On average 51 people are murdered in South Africa each day, according to the 2015/16 crime statistics released in parliament yesterday. The yearly statistics reveal that while there has been a general decline in crimes reported, crimes such as murder, attempted murder and robbery with aggravated circumstances, among others, are on the rise.
“What we can say about South Africans is that we are violent … we have a culture of violence,” Police Minister Nathi Nhleko said yesterday. In the previous year, murders increased by 4.9%, from 17 805 in 2014/15 to 18 673; meaning a body count increase of 868.
Nhleko said the majority of offenders (61%) were unemployed at the time, and 7.4% were students. In majority of the cases, the murder weapon of choice was a knife, followed by a gun, with the exception of Gauteng and Western Cape, where a gun was preferred.
Nhleko said about 30% of those arrested for murder had already spent time in jail for other crimes, ranging from assault to drug possession and armed robbery. He dismissed the suggestion that correctional services could be blamed. “It has everything to do with the societal outlook,” he said, adding that an offender’s reintegration back into the community played a key role.
While the Western Cape had the lowest recorded increase (1.2%), it still ranked the fourth highest contributor to the total number of murders reported in the country. Nhleko also revealed that multiple murders accounted for 3.5% of all murder counts. This was attributed to domestic violence and vigilantism and mob justice.
Across the provinces, more people are murdered in KwaZulu-Natal (3 929), followed by Gauteng (3 842). And while attempted murder was also on the rise (3.4%), reports of sex related crimes was on the decline (3.2%).
This is cold comfort, however, as it is estimated from the statistics that 114 people are raped each day, adding up to 41 516 in the last year. During a media briefing later yesterday, senior researcher at the Institute for Security Studies Chandre Gould suggested the number was much higher than 114 rapes a day.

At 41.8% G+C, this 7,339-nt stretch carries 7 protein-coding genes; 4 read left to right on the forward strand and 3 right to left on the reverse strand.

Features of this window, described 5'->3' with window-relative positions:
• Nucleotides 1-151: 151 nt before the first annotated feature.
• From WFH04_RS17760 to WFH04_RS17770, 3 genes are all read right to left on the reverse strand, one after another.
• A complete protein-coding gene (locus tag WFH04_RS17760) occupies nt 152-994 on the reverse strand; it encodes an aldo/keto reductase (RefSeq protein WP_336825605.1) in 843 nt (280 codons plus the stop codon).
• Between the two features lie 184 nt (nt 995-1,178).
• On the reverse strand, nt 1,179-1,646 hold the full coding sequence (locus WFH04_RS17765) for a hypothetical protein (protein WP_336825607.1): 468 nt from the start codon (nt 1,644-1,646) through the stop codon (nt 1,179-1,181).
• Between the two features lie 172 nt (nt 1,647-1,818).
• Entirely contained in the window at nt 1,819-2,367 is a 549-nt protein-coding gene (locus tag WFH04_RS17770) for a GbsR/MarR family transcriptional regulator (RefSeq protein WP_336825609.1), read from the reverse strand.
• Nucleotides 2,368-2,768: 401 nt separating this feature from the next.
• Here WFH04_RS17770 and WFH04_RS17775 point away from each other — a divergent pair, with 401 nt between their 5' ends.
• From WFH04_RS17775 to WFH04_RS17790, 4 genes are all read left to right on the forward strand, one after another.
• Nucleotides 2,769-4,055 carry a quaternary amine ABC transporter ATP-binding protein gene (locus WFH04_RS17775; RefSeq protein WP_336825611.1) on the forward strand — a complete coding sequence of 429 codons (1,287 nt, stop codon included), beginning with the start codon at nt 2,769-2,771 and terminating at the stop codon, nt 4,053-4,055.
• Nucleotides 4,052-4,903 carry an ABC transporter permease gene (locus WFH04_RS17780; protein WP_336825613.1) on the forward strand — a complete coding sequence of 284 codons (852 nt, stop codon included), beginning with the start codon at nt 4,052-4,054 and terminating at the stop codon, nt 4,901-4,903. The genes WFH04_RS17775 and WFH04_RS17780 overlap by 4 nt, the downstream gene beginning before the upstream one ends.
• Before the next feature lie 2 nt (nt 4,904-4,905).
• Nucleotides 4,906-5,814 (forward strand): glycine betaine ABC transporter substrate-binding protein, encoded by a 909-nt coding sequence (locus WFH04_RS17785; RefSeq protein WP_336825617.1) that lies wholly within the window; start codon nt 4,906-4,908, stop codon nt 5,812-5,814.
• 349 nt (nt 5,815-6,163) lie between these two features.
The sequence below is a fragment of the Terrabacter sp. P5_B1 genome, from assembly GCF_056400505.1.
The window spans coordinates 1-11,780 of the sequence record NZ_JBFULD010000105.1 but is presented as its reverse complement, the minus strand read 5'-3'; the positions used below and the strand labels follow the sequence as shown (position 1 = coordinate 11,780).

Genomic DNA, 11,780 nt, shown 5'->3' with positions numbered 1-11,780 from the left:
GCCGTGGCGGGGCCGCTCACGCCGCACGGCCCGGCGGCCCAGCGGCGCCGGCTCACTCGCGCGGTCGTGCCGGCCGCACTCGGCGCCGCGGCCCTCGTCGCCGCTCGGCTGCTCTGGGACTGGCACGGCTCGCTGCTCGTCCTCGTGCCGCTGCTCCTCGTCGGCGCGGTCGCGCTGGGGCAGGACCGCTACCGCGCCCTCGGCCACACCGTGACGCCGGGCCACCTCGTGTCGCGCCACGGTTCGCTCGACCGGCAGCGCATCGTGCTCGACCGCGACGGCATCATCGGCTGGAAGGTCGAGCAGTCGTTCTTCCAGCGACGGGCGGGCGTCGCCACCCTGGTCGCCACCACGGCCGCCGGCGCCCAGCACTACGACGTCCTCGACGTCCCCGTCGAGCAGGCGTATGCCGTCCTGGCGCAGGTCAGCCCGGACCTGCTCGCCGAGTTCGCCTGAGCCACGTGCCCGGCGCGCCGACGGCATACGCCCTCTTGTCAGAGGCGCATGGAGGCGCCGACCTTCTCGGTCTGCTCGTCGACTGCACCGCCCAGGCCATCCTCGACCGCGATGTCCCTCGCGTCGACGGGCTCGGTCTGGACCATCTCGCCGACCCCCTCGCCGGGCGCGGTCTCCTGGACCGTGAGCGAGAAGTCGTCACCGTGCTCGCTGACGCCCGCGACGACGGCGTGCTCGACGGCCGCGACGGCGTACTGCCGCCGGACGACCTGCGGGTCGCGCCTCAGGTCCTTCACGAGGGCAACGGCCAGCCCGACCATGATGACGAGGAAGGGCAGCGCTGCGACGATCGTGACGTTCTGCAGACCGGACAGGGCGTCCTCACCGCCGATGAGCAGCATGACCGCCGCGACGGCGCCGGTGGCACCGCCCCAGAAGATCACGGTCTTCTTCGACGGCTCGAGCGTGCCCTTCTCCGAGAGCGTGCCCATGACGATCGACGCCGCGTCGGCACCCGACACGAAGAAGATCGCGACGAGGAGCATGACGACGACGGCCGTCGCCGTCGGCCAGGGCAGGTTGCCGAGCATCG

She said considering that only one in nine rapes was reported, the country was sitting with a daily average of more than 1 000. Like other contact crimes, alcohol tends to be a common thread. “Research conducted in KwaZulu-Natal found that in 25% of rape cases the use of alcohol by the offender was mentioned. It was further noted that victims were often targeted along roads after departing from taverns or bars to their residences,” Nhleko said.
A large number of assaults, including those with serious intent to do grievous bodily harm, also took place at bars, shebeens and taverns. But simply shutting down drinking holes and increasing visibility was not an answer, Nhleko said. “It should be seen as an ideological challenge.
The reason why I don’t drink is not because a policeman told me not to. The reason why I don’t take cocaine and mandrax is the same,” Nhleko said. The stats also revealed that one of South Africa’s most feared crime – house robbery – has also increased by 2.7%.
In the last year, 20 820 people were robbed at home. This was up by about 600 from the previous year. A number of murders, attempted murders and sexual offences occurred during that time.
Another concern, which sparks fear among motorists, is hijacking – and the bad news is that the incidence of this particular crime has gone up by 14%. In 2015/16, 14 602 motorists were hijacked, the majority (7 367) of whom were driving in Gauteng.